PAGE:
The fire danger will be increasing again, not only today, but possibly for the next few days, as strong south to southwest winds develop in advance of our next storm system that will arrive Wednesday afternoon and evening.
A few storms may be possible with this system with the higher chances residing along the far eastern OK and western Arkansas state line region. We’ll need to keep at least a slight mention in the forecast for the Tulsa metro but the higher chances will remain eastward.
Temperatures are cold this morning with part of northeastern OK experiencing freezing temperatures in the upper 20s and lower 30s. A freeze warning will remain for the next few hours. Highs this afternoon are expected to move into the mid-60s along with sunshine and gusty southwest winds.
A strong upper level system will move into the middle of the nation early this week. A strong surface area of low pressure will develop across southeastern Colorado Tuesday and advance eastward across southern or central Kansas Wednesday afternoon. As this process occurs, strong southwest winds today in the 20 to 30 mph range will increase the fire danger this afternoon as temperatures move into the mid to upper 60s.
Low level moisture will initially remain void of the area with relative humidity values near 25 to 30% this afternoon. Despite the recent green-up, range-land grasses are rather dormant. The expected environmental conditions will support a rapid fire growth process today and even more likely, tomorrow with winds from 20 to 40 mph Tuesday afternoon.
A fire weather watch will be issued for a large portion of the area today and may be upgraded to a Red Flag Warning later this afternoon.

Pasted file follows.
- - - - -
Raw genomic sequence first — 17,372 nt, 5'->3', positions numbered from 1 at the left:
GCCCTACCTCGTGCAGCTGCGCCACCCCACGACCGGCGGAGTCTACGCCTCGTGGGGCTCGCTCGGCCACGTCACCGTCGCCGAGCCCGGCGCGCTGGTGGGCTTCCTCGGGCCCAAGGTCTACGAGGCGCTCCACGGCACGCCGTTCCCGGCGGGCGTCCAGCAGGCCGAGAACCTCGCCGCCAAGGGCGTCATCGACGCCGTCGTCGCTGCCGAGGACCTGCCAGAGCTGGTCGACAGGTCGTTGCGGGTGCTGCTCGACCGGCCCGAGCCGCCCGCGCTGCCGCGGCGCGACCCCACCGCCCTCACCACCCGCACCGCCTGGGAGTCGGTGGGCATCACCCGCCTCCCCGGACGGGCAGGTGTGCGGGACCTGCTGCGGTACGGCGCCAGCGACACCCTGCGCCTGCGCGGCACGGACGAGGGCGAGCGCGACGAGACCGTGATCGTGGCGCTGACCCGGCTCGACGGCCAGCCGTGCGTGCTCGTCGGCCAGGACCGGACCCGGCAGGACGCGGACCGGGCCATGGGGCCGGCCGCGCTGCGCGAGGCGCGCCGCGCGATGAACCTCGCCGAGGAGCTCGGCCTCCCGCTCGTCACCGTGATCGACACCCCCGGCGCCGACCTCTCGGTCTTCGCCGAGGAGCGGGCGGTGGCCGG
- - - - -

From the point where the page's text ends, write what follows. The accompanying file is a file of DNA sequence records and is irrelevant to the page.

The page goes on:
A dry line is expected to develop Wednesday morning to our west and move rapidly eastward during the day. Late Wednesday afternoon the dry line will pass the Tulsa metro and end the chance for storms while locations eastward will remain with a chance of a few storms, some of which may be strong to severe.
Despite the slight chance of Wednesday storms, as the dry line passes the metro, the fire danger will quickly increase along and west of the Tulsa metro for a short period Wednesday afternoon while locations east and southeast of the Tulsa area will remain with a slight chance of severe storms. A cold front will eventually catch-up with the dry line and move southeastward across the state late Wednesday night. Storms will become more likely across far east-central or southeastern Oklahoma into western Arkansas by 9pm to midnight.
Pre-dawn Thursday the entire system will be out of the region. Gusty northwest winds and cooler air will remain Thursday with lows in the 40s and highs in the mid-50s. Friday morning will start in the mid to upper 30s with highs moving back into the lower to mid 60s along with mostly sunny conditions.
Saturday another system will drop across the southern U.S. with increasing rain chances Saturday night into Easter Sunday. At this point, most data support a surface low remaining south of the state but this could easily change in the data.
As it stands now, we’ll start with south winds Saturday morning and bring north winds back across the area sometime Saturday evening. Morning lows in the mid-40s and highs in the mid-60s will be likely. Showers and storms will attempt to develop Saturday with a chance into early Sunday morning. The severe weather threat, using a consensus of most model data synoptic set-up, would remain to our south for Saturday evening into early Easter Sunday.
Again, we’re still a week away. Things can and do change. Check back often.
Thanks for reading the Monday morning weather discussion and blog.
Have a super great day!